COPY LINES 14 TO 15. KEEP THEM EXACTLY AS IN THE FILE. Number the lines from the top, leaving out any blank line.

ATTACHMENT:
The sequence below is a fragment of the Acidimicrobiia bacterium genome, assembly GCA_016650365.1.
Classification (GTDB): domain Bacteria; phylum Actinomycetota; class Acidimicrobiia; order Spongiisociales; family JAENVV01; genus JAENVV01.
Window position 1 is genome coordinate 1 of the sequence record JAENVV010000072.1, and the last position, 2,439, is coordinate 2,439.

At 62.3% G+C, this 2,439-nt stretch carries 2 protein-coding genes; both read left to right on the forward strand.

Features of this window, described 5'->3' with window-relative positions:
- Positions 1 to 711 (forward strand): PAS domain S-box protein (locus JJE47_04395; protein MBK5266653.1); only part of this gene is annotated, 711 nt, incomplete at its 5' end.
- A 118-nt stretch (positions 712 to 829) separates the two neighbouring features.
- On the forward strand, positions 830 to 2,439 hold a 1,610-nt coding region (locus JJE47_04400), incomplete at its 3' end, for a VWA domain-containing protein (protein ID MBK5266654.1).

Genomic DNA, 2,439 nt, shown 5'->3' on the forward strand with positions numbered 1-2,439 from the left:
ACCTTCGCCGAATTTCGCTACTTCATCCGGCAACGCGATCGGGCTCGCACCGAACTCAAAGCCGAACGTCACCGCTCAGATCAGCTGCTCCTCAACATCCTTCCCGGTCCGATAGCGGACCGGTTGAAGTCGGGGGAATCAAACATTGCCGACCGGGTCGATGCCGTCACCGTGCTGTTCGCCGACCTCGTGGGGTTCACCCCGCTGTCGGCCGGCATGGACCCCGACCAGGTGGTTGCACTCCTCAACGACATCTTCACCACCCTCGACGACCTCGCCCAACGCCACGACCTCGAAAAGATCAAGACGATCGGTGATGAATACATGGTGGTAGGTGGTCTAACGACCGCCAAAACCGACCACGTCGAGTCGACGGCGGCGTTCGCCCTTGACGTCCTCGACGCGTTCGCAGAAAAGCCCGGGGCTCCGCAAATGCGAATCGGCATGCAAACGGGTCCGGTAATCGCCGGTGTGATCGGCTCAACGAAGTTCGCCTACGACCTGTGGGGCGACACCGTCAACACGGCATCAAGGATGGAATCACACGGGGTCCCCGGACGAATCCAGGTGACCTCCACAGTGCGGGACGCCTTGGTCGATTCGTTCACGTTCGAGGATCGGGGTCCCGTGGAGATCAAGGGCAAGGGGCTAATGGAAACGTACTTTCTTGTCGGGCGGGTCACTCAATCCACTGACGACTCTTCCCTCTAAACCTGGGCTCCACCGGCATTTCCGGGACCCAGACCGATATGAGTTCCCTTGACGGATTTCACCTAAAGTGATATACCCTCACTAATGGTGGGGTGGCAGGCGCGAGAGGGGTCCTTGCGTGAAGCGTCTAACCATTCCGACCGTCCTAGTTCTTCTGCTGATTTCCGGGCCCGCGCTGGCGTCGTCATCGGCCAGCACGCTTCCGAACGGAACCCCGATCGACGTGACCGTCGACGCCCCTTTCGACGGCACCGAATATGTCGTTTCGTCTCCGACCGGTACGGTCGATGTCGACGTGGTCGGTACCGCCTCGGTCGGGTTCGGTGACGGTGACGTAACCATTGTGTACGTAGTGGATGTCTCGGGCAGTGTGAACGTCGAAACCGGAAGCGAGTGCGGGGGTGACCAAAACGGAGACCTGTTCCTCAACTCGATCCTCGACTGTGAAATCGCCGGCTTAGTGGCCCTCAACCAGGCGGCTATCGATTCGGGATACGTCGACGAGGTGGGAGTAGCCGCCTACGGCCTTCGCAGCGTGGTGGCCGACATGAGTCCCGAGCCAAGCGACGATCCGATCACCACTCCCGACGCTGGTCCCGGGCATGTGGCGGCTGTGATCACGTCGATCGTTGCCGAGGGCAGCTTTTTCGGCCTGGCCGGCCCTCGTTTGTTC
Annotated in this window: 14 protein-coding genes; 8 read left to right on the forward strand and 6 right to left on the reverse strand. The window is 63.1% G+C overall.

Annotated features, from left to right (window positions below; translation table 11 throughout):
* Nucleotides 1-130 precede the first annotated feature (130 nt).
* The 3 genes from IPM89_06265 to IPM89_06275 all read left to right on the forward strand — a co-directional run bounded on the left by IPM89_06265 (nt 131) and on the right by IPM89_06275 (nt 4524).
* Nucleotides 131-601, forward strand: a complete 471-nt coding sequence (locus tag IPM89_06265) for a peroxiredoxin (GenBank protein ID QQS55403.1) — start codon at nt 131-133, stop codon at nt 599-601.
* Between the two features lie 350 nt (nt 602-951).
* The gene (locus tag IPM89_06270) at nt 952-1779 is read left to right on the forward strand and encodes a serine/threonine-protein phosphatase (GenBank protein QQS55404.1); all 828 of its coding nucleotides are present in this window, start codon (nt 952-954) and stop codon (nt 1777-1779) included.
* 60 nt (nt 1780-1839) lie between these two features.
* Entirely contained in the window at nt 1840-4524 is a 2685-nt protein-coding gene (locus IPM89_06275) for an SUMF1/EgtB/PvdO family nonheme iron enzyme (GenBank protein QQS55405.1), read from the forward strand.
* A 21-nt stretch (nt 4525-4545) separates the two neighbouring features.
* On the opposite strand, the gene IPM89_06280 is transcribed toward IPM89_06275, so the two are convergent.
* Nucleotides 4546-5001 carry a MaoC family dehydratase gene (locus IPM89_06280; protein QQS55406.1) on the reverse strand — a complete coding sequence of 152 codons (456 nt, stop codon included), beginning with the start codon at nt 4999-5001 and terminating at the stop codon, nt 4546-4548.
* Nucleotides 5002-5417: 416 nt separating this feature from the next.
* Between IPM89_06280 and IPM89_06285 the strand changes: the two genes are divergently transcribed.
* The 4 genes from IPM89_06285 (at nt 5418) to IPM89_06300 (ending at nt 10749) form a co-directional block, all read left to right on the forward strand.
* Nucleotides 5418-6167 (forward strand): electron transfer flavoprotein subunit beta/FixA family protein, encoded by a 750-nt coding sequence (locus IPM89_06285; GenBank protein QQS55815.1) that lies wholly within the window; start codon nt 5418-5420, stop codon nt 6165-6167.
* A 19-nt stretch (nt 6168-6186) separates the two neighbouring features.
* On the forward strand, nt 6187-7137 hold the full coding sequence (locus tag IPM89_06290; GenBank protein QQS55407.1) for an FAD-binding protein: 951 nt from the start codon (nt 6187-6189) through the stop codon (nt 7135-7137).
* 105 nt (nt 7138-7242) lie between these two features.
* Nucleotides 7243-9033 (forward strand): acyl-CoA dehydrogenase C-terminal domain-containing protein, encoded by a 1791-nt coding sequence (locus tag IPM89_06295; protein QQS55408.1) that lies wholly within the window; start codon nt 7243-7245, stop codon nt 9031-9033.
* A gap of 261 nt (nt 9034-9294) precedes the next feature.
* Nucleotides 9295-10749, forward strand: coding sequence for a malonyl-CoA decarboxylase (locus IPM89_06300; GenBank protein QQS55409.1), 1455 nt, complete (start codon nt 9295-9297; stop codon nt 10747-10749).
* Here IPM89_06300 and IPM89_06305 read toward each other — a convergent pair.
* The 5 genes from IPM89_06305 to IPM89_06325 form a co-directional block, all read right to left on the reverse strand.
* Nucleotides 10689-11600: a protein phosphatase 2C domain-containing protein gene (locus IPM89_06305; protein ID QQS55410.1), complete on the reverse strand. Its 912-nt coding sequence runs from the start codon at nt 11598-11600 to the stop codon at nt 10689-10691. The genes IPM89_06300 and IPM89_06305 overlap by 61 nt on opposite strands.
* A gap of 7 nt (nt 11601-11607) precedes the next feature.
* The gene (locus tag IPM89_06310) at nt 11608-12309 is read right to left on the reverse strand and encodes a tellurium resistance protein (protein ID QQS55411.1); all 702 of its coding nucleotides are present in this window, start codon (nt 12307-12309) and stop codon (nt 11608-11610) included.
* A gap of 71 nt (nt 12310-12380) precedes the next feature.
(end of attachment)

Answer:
* The 3 genes from IPM89_06265 to IPM89_06275 all read left to right on the forward strand — a co-directional run bounded on the left by IPM89_06265 (nt 131) and on the right by IPM89_06275 (nt 4524).
* Nucleotides 131-601, forward strand: a complete 471-nt coding sequence (locus tag IPM89_06265) for a peroxiredoxin (GenBank protein ID QQS55403.1) — start codon at nt 131-133, stop codon at nt 599-601.